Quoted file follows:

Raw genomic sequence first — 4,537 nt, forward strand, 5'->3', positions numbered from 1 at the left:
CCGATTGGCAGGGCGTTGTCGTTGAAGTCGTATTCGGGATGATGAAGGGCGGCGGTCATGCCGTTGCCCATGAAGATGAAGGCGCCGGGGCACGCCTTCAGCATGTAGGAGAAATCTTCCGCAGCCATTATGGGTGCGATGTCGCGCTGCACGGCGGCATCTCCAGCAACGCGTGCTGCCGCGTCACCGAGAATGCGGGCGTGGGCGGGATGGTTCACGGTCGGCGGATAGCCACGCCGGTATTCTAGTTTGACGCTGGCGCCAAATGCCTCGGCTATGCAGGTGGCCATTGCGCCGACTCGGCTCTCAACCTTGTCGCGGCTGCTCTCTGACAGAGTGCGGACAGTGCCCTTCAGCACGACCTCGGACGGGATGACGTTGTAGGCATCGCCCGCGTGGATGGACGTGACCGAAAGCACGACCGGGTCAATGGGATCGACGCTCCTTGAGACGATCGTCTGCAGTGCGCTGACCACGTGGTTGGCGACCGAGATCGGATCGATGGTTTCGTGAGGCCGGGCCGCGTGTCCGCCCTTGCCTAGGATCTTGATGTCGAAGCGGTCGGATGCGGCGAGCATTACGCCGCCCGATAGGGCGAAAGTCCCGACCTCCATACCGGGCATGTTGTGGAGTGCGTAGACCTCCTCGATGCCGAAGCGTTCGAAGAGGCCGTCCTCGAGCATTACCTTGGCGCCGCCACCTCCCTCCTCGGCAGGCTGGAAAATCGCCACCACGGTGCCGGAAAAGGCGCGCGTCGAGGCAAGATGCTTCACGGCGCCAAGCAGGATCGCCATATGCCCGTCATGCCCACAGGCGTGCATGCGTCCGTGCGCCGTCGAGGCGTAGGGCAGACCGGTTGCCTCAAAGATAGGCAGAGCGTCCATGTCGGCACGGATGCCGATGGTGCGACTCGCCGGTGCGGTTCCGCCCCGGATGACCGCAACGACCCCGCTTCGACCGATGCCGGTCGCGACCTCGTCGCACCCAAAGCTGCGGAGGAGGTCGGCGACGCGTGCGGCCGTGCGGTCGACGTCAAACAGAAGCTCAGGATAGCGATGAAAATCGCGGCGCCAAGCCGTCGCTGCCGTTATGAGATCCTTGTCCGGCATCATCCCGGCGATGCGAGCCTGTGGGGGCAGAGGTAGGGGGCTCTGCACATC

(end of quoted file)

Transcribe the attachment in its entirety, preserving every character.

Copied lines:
Raw genomic sequence first — 4,537 nt, forward strand, 5'->3', positions numbered from 1 at the left:
CCGATTGGCAGGGCGTTGTCGTTGAAGTCGTATTCGGGATGATGAAGGGCGGCGGTCATGCCGTTGCCCATGAAGATGAAGGCGCCGGGGCACGCCTTCAGCATGTAGGAGAAATCTTCCGCAGCCATTATGGGTGCGATGTCGCGCTGCACGGCGGCATCTCCAGCAACGCGTGCTGCCGCGTCACCGAGAATGCGGGCGTGGGCGGGATGGTTCACGGTCGGCGGATAGCCACGCCGGTATTCTAGTTTGACGCTGGCGCCAAATGCCTCGGCTATGCAGGTGGCCATTGCGCCGACTCGGCTCTCAACCTTGTCGCGGCTGCTCTCTGACAGAGTGCGGACAGTGCCCTTCAGCACGACCTCGGACGGGATGACGTTGTAGGCATCGCCCGCGTGGATGGACGTGACCGAAAGCACGACCGGGTCAATGGGATCGACGCTCCTTGAGACGATCGTCTGCAGTGCGCTGACCACGTGGTTGGCGACCGAGATCGGATCGATGGTTTCGTGAGGCCGGGCCGCGTGTCCGCCCTTGCCTAGGATCTTGATGTCGAAGCGGTCGGATGCGGCGAGCATTACGCCGCCCGATAGGGCGAAAGTCCCGACCTCCATACCGGGCATGTTGTGGAGTGCGTAGACCTCCTCGATGCCGAAGCGTTCGAAGAGGCCGTCCTCGAGCATTACCTTGGCGCCGCCACCTCCCTCCTCGGCAGGCTGGAAAATCGCCACCACGGTGCCGGAAAAGGCGCGCGTCGAGGCAAGATGCTTCACGGCGCCAAGCAGGATCGCCATATGCCCGTCATGCCCACAGGCGTGCATGCGTCCGTGCGCCGTCGAGGCGTAGGGCAGACCGGTTGCCTCAAAGATAGGCAGAGCGTCCATGTCGGCACGGATGCCGATGGTGCGACTCGCCGGTGCGGTTCCGCCCCGGATGACCGCAACGACCCCGCTTCGACCGATGCCGGTCGCGACCTCGTCGCACCCAAAGCTGCGGAGGAGGTCGGCGACGCGTGCGGCCGTGCGGTCGACGTCAAACAGAAGCTCAGGATAGCGATGAAAATCGCGGCGCCAAGCCGTCGCTGCCGTTATGAGATCCTTGTCCGGCATCATCCCGGCGATGCGAGCCTGTGGGGGCAGAGGTAGGGGGCTCTGCACATC